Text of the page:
Covid Generation: Europe’s Young in Despair as Pandemic Lingers

Written by | Wednesday, March 17th, 2021

The COVID-19 pandemic risks having a “disproportionate and devastating” impact on children both in and outside of Europe and their future, according to a motion adopted on Thursday (11 March) by the European Parliament. The warning comes as EU authorizes the use of a fourth COVID-19 vaccine and it seeks to bring the world’s attention to the plight of up to 100 million of the most vulnerable children already living in poverty, homeless and in “precarious situations.” Overwhelmingly passed by the MEPs – the resolution states that more children than before are falling victim to violence, abuse and exploitation during the ongoing health crisis, and that their physical and emotional health is “drastically worsening.” Therefore, MEPs, through the resolution, urged the European Commission to immediately table a legislative proposal to establish a “European Child Guarantee”.
The European Parliament resolution was adopted at the backdrop of a debate at different levels how to stop Europe’s young and jobless from becoming a ‘lost generation’. As Europe’s economy shrinks following the outbreak of the Coronavirus pandemic, youth unemployment is on the rise, with as many as 3.1 million young people aged 15-24 across all EU member states currently unable to find a job. But the number of NEETS (not in education, employment, or training) aged 15-29, which includes those not actively looking for work, is estimated to be as high as 9.6 million. EU Commissioner for Employment and Social Rights, Nicolas Schmit, says the EU executive is determined to prevent the same impact on young people that followed the financial crisis some ten years ago. “We are just coming out of a period where we had a lost generation due to the financial and then an economic crisis” he says, adding “We have to prevent the new lost generation.”
The pandemic has exacerbated youth unemployment problems in Europe. There are fewer work opportunities and young people are competing with unemployed people with more experience. To prevent a whole generation from being left behind, the Commission has adopted the Youth Employment Support Programme with an investment of at least 22 billion euros over the next seven years, designed to get young people into work through vocational training and apprenticeships. But some think it is not enough. Guntram Wolff, an economist and director of the Bruegel think-tank, says that “you clearly also need national support for the young generation. The sad truth is youth unemployment doesn’t go down so quickly”. Wolff compares the pandemic to the last financial crisis where it took between 5 to 10 years to get back to the 2009 levels of youth unemployment. For him, the issue of how “youth is affected by the pandemic is something that needs to be on top of policy makers’ minds”.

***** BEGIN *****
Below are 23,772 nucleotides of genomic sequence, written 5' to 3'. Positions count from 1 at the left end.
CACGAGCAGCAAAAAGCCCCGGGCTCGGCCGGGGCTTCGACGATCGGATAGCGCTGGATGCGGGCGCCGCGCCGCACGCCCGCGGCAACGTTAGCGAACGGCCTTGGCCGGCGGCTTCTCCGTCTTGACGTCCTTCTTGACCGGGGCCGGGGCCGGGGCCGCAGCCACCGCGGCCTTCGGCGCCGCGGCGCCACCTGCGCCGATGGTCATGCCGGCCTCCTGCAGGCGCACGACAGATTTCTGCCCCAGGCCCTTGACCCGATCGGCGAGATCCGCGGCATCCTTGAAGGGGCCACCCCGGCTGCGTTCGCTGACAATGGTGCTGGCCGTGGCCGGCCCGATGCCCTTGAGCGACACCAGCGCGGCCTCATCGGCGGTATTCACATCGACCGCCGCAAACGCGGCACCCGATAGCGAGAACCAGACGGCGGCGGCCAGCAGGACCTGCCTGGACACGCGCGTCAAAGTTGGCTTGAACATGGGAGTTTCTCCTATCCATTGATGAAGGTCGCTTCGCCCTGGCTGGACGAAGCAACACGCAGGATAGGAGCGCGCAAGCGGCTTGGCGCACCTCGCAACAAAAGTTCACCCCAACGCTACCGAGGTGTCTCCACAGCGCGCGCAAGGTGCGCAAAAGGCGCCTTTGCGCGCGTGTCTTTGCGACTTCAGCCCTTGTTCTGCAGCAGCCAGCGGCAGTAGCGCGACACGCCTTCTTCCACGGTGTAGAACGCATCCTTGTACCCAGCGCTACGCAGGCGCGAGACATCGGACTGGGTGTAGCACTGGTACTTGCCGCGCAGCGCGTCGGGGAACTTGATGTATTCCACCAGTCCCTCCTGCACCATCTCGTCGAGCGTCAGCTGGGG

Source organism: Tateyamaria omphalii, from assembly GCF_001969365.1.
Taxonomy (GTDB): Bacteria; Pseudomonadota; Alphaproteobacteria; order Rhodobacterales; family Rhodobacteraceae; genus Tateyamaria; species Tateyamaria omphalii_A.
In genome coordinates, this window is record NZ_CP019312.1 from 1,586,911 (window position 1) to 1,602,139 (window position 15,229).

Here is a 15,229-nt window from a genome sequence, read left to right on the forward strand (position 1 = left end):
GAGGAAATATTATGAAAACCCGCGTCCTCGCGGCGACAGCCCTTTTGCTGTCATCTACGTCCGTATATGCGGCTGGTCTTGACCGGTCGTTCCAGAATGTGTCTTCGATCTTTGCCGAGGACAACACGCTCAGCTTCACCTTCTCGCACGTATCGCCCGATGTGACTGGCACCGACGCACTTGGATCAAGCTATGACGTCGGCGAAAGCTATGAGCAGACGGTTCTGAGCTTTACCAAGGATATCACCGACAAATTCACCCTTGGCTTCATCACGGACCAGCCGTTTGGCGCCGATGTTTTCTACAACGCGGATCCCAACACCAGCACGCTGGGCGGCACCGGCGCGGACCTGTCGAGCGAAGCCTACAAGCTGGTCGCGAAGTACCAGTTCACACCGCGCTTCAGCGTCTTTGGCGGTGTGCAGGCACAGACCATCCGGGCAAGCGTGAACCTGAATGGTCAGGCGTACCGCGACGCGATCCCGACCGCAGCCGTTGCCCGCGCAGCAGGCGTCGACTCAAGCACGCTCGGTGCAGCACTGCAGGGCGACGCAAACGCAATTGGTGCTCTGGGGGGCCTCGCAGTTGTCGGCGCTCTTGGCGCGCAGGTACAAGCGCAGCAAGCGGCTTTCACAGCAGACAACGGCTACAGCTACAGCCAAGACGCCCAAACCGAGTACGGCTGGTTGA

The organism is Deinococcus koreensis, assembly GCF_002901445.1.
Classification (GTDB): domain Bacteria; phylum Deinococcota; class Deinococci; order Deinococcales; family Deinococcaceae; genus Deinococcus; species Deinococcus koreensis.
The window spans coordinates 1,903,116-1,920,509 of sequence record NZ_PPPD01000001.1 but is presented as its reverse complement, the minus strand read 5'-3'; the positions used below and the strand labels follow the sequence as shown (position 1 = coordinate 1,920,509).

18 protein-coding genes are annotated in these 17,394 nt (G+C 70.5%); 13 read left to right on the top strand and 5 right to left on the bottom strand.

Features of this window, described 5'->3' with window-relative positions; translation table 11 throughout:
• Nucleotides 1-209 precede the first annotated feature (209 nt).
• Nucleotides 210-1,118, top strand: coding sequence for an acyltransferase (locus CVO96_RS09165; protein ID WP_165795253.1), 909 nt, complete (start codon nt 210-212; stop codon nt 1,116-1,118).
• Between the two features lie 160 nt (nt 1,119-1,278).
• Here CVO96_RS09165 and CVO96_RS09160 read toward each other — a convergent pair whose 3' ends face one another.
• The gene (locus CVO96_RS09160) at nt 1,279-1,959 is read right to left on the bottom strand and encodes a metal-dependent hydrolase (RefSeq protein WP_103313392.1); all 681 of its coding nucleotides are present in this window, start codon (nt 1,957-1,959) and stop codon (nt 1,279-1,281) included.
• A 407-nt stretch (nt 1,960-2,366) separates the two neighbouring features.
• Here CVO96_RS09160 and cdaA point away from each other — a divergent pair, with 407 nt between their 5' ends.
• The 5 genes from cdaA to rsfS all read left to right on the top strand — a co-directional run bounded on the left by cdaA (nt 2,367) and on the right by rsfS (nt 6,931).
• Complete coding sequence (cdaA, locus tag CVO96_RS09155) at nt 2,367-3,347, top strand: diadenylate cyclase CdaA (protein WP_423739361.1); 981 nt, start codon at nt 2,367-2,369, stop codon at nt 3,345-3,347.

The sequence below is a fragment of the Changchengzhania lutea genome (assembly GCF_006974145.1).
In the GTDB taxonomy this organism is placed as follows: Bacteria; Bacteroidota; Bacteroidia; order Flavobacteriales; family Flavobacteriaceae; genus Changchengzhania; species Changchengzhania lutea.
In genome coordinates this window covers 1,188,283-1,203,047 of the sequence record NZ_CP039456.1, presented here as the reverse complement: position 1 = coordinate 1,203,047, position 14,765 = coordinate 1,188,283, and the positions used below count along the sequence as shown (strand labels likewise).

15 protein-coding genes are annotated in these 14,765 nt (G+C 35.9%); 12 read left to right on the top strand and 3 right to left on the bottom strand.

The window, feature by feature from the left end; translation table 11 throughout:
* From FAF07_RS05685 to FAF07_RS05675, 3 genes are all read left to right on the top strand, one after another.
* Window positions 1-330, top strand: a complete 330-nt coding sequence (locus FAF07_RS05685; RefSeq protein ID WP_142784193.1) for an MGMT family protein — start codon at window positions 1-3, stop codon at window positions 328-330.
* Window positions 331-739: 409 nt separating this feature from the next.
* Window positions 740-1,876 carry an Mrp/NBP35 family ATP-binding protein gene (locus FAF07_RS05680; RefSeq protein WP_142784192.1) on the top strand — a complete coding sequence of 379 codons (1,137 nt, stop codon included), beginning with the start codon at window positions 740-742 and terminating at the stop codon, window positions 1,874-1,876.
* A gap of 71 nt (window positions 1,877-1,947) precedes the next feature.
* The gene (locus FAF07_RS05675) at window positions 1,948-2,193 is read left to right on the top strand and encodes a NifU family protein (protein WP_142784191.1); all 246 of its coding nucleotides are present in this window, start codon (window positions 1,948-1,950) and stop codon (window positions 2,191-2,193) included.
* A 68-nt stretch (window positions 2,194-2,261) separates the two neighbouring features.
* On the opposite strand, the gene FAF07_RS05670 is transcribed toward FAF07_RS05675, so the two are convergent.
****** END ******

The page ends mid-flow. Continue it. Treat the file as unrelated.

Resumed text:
“It is hard to be 20 in 2020,” French President Emmanuel Macron famously said last year, referring to the devastating impacts of the pandemic on the young generation. “Being 21 in 2021 means being lonely and hungry,” Belgian students chanted as they recently took to the streets of Brussels – confirming that Macron’s statement still holds true this year. With most universities across Europe remaining closed, while student jobs have become a thing of the past, students across the continent are feeling the impact, not only on their education and daily lives but also on their socio-economic status and mental health. With three-quarters of students in Europe having had their school or university completely closed during the pandemic, and with education now happening almost exclusively online, students fear the quality of education is diminishing due to less face-to-face time with teachers. Concerns over their education, coupled with isolation, economic hardship and uncertainty over their future have taken a heavy toll on young people’s mental health. “Young adults (aged 18 to 29) experience higher level of distress compared to other age groups since the onset of the pandemic,” according to a recent OECD report.

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